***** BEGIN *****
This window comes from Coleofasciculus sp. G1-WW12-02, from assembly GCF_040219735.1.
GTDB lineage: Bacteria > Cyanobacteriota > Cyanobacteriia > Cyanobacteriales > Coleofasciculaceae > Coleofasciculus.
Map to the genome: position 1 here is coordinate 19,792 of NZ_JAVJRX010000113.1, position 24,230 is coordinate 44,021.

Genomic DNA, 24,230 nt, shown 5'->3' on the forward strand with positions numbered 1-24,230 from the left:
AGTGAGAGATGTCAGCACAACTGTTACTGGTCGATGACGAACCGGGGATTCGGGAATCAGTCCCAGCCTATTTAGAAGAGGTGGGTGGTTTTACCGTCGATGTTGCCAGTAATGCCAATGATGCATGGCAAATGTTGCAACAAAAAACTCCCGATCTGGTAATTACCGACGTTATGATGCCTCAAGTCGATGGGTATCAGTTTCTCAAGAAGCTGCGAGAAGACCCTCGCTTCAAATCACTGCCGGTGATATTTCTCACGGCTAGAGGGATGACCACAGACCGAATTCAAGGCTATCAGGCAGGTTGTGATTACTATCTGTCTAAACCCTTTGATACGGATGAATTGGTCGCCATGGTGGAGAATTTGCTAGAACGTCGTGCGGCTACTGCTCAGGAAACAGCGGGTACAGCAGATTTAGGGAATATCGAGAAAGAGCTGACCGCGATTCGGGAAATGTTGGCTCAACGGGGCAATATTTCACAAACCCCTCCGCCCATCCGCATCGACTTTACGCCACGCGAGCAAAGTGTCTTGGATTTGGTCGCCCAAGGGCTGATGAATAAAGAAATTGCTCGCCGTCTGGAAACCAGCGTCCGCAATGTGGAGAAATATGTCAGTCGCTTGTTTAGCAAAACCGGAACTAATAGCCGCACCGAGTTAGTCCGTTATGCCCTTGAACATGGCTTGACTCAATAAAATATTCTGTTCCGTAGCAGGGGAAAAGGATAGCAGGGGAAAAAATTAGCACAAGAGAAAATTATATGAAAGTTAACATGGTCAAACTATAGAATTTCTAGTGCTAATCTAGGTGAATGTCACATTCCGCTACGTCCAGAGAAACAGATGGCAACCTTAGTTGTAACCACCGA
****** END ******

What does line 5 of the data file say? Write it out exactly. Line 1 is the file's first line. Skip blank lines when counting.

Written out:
AGTGAGAGATGTCAGCACAACTGTTACTGGTCGATGACGAACCGGGGATTCGGGAATCAGTCCCAGCCTATTTAGAAGAGGTGGGTGGTTTTACCGTCGATGTTGCCAGTAATGCCAATGATGCATGGCAAATGTTGCAACAAAAAACTCCCGATCTGGTAATTACCGACGTTATGATGCCTCAAGTCGATGGGTATCAGTTTCTCAAGAAGCTGCGAGAAGACCCTCGCTTCAAATCACTGCCGGTGATATTTCTCACGGCTAGAGGGATGACCACAGACCGAATTCAAGGCTATCAGGCAGGTTGTGATTACTATCTGTCTAAACCCTTTGATACGGATGAATTGGTCGCCATGGTGGAGAATTTGCTAGAACGTCGTGCGGCTACTGCTCAGGAAACAGCGGGTACAGCAGATTTAGGGAATATCGAGAAAGAGCTGACCGCGATTCGGGAAATGTTGGCTCAACGGGGCAATATTTCACAAACCCCTCCGCCCATCCGCATCGACTTTACGCCACGCGAGCAAAGTGTCTTGGATTTGGTCGCCCAAGGGCTGATGAATAAAGAAATTGCTCGCCGTCTGGAAACCAGCGTCCGCAATGTGGAGAAATATGTCAGTCGCTTGTTTAGCAAAACCGGAACTAATAGCCGCACCGAGTTAGTCCGTTATGCCCTTGAACATGGCTTGACTCAATAAAATATTCTGTTCCGTAGCAGGGGAAAAGGATAGCAGGGGAAAAAATTAGCACAAGAGAAAATTATATGAAAGTTAACATGGTCAAACTATAGAATTTCTAGTGCTAATCTAGGTGAATGTCACATTCCGCTACGTCCAGAGAAACAGATGGCAACCTTAGTTGTAACCACCGA